2 Dental Treatments That May Replace Cavity Fillings Some Day

Posted on: 29 September 2015

Most people develop at least a cavity or two in their lifetimes, and many people get them very frequently. The only treatment for cavities available for centuries has been cavity fillings of some nature. While filling materials have progressed, no procedure has ever replaced fillings entirely. Now, there are two treatments in the works that may some day replace the cavity filling, and one may be available relatively soon.  

1. Electrically Assisted Enhanced Cavity Remineralization

Wouldn't it be great if your teeth could repair themselves just like other parts of your body can heal from injury? Well, it seems they can, but they need a little help. A new procedure called electrically assisted enhanced cavity remineralization gives them the help they need in the form of a small electrical jolt that triggers teeth to actually repair themselves.

While the name of this procedure may be long, the treatment only takes seconds. To perform it, your dentist will use a small hand-held device to send a very low-level electrical current into the tooth that is beginning to develop a cavity, and the current triggers your tooth to send minerals to the developing cavity. The minerals actually refill the cavity with no artificial tooth filling material required.

The only caveat with this procedure is that a cavity has to be caught when it is still very tiny for it to work. However, with today's technology, dentists can detect cavities that the human eye cannot even see yet. This means that with twice-yearly checkups, most cavities can be caught early enough to use this device on before they become too large to remineralize.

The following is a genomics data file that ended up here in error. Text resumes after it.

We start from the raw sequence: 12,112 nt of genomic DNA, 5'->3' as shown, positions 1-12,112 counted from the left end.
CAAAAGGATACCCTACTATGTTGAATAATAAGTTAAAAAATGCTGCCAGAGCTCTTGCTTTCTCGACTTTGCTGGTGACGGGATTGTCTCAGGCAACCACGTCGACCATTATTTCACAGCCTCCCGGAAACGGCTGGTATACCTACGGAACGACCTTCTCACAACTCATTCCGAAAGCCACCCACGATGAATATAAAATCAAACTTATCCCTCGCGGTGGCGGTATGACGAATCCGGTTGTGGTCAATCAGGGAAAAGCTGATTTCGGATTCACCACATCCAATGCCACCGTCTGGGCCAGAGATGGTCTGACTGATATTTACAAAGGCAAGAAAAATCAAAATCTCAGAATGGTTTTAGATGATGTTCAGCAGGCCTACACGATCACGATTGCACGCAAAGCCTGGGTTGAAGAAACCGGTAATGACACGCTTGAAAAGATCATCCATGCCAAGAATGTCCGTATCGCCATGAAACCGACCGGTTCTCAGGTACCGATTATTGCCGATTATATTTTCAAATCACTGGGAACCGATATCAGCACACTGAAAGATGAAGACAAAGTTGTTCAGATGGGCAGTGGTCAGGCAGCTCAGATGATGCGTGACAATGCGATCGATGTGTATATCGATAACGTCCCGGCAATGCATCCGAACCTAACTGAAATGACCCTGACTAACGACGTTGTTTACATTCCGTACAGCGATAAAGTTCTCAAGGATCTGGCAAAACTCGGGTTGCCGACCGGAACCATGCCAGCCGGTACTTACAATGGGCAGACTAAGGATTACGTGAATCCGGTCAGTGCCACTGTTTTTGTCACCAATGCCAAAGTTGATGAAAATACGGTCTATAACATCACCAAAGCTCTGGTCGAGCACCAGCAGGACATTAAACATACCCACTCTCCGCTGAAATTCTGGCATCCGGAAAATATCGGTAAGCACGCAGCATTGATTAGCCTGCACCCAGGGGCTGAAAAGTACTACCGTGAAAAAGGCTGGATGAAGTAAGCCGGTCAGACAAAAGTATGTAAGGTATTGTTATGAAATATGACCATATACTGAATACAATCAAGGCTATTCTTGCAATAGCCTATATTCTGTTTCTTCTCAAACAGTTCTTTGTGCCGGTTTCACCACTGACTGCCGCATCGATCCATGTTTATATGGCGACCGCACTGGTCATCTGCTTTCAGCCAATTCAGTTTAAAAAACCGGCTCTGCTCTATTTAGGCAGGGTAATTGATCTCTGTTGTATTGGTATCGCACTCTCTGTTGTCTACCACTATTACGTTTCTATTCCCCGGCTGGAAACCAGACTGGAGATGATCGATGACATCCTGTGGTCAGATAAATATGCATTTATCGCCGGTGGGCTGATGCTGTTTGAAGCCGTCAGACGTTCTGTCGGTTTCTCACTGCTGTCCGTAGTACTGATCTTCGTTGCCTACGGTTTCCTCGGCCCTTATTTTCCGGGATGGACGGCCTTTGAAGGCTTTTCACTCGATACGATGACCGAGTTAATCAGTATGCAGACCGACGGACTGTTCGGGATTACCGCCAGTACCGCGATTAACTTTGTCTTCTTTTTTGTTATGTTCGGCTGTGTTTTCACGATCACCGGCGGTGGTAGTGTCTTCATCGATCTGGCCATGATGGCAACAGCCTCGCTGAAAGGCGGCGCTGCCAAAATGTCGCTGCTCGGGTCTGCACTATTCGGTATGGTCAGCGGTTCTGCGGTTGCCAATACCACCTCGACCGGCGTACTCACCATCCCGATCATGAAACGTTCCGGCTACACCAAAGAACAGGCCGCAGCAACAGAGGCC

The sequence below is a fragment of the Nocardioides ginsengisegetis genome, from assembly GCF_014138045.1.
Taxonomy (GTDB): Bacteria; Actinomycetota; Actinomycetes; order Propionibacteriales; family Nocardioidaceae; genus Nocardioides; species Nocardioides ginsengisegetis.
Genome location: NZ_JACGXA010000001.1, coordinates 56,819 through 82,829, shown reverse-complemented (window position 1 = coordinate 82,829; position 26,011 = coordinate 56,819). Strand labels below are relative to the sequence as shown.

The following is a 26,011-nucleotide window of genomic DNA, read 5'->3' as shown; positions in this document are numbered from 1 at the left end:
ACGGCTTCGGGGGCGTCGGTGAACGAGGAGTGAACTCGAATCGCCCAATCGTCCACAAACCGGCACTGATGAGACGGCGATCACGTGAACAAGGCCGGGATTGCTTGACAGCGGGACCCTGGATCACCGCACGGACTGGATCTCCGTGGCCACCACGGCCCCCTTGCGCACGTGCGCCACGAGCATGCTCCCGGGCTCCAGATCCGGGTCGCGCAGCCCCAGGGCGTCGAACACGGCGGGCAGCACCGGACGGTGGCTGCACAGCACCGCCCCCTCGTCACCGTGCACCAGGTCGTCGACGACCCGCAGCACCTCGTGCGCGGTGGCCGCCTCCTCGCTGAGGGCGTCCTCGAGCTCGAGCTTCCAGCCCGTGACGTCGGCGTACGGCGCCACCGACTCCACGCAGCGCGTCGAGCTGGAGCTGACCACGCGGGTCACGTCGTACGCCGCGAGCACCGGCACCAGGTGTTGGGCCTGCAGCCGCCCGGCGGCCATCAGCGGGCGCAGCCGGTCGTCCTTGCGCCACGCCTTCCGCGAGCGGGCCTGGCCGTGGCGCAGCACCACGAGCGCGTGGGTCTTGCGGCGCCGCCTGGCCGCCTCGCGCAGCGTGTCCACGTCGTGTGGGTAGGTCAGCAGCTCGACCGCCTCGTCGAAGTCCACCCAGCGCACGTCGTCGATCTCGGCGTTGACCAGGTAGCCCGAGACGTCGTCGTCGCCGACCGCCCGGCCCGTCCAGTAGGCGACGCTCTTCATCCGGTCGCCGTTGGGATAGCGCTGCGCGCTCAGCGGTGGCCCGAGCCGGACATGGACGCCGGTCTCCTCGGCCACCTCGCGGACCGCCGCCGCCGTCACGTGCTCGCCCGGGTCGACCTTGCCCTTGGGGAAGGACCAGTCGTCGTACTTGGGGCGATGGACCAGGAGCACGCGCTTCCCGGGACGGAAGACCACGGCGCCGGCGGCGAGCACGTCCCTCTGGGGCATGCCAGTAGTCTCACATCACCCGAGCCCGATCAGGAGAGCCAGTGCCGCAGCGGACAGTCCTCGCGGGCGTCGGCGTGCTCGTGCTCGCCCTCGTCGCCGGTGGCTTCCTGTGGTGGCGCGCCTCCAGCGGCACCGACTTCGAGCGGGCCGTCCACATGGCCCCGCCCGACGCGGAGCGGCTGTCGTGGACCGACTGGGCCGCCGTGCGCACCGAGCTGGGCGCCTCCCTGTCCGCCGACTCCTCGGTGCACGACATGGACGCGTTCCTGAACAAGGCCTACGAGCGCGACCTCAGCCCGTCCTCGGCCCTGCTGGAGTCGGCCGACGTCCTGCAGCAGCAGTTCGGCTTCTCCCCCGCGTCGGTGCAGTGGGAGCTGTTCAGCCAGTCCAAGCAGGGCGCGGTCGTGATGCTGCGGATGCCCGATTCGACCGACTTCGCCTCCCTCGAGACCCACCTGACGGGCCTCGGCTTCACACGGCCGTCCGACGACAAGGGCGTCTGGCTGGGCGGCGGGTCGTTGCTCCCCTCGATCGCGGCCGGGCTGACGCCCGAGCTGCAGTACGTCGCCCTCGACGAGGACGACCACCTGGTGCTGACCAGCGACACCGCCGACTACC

2. Silica Nanoparticle Tooth Repair

Silica is a natural element of the earth, and it is often derived from quartz. It can be broken down into tiny particles of sub-micron size. Dental researchers have found that tiny silica particles can enter the tubules of teeth, which are microscopic channels that run from the surface of a tooth all the way to the pulp. Since silica is porous, they can be soaked with substances that can repair teeth and bring the substances along with them.

The first project they are working on is using this discovery to help treat tooth sensitivity. However, they are also working on using these particles for general tooth repair, as sending minerals into teeth using the particles, such as calcium, could help rebuild cavity-damaged enamel and even protect teeth from future cavities by sending antibacterial agents right into them.

These two new cavity treatments may soon make traditional cavity fillings a thing of the past. Preventing cavities by caring for your teeth properly at home and visiting a dentist (such as one from Silverado Family Dental) twice-yearly will still be important, because cavities must be caught very early for these new methods to be successful.